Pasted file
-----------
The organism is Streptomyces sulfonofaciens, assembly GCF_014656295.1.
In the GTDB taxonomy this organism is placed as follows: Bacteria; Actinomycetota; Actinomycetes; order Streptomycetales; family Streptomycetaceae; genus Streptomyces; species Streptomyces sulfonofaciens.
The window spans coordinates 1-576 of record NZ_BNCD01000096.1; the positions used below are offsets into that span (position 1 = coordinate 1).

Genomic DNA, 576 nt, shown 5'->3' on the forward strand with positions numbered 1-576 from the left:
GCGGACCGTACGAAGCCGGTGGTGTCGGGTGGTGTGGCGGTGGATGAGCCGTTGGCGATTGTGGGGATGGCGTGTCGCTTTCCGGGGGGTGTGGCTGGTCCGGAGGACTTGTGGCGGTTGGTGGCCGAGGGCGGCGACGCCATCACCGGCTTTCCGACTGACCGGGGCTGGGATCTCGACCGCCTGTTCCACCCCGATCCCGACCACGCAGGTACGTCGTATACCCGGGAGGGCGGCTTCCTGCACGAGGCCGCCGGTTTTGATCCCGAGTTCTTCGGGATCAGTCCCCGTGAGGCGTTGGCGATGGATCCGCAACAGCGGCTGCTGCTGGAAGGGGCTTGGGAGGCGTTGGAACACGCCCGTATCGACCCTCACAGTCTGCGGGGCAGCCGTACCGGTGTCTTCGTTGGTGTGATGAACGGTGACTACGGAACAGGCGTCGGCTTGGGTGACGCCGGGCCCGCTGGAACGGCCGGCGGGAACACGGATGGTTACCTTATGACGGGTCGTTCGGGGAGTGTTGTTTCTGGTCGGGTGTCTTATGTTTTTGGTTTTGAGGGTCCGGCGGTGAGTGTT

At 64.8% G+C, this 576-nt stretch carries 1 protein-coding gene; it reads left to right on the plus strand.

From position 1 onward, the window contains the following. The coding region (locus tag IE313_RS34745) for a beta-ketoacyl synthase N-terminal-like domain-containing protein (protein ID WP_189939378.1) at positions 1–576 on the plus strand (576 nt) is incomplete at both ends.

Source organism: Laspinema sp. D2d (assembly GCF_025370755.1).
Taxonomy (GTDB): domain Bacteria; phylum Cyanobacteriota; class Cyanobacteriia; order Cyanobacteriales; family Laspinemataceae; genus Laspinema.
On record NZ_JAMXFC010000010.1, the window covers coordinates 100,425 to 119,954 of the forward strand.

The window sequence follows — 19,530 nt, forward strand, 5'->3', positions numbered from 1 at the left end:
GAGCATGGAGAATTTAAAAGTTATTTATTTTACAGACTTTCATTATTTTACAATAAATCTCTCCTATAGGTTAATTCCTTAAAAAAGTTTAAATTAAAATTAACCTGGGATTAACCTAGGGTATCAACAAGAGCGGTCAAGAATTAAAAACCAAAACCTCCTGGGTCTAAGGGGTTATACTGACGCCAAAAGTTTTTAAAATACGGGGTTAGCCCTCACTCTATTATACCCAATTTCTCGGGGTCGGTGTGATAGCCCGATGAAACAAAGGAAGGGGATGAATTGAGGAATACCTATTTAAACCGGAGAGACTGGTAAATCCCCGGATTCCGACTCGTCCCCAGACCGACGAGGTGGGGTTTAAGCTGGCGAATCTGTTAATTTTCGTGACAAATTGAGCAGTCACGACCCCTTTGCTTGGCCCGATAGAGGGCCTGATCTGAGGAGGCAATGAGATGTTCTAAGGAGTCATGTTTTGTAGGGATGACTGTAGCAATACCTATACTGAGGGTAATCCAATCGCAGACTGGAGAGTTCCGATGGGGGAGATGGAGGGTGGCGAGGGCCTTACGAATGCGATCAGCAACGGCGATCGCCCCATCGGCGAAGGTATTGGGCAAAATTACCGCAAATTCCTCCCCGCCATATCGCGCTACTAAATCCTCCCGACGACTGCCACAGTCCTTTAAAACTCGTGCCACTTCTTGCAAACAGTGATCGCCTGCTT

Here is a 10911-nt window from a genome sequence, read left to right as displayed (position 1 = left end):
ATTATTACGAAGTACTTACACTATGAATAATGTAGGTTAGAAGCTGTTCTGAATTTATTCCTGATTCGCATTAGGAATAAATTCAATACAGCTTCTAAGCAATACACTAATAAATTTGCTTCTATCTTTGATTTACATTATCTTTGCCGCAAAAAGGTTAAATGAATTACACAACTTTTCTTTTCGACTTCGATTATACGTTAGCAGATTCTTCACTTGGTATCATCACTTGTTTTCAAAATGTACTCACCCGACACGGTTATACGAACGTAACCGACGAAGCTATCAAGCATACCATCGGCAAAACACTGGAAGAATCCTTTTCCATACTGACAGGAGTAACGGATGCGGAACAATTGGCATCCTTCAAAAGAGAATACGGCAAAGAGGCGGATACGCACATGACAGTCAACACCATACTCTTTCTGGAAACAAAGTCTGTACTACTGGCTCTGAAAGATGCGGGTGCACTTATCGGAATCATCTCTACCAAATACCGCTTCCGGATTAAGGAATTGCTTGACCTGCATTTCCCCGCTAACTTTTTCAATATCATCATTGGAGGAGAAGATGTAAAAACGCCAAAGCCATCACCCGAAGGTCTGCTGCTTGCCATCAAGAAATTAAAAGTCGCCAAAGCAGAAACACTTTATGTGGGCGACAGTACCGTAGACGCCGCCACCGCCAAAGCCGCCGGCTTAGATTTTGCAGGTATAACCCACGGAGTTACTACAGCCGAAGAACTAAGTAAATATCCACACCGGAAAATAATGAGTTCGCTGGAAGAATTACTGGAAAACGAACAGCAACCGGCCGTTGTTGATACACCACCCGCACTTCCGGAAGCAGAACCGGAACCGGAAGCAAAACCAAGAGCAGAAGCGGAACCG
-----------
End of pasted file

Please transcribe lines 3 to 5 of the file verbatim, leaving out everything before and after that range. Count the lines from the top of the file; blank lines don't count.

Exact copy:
The window spans coordinates 1-576 of record NZ_BNCD01000096.1; the positions used below are offsets into that span (position 1 = coordinate 1).

Genomic DNA, 576 nt, shown 5'->3' on the forward strand with positions numbered 1-576 from the left:
GCGGACCGTACGAAGCCGGTGGTGTCGGGTGGTGTGGCGGTGGATGAGCCGTTGGCGATTGTGGGGATGGCGTGTCGCTTTCCGGGGGGTGTGGCTGGTCCGGAGGACTTGTGGCGGTTGGTGGCCGAGGGCGGCGACGCCATCACCGGCTTTCCGACTGACCGGGGCTGGGATCTCGACCGCCTGTTCCACCCCGATCCCGACCACGCAGGTACGTCGTATACCCGGGAGGGCGGCTTCCTGCACGAGGCCGCCGGTTTTGATCCCGAGTTCTTCGGGATCAGTCCCCGTGAGGCGTTGGCGATGGATCCGCAACAGCGGCTGCTGCTGGAAGGGGCTTGGGAGGCGTTGGAACACGCCCGTATCGACCCTCACAGTCTGCGGGGCAGCCGTACCGGTGTCTTCGTTGGTGTGATGAACGGTGACTACGGAACAGGCGTCGGCTTGGGTGACGCCGGGCCCGCTGGAACGGCCGGCGGGAACACGGATGGTTACCTTATGACGGGTCGTTCGGGGAGTGTTGTTTCTGGTCGGGTGTCTTATGTTTTTGGTTTTGAGGGTCCGGCGGTGAGTGTT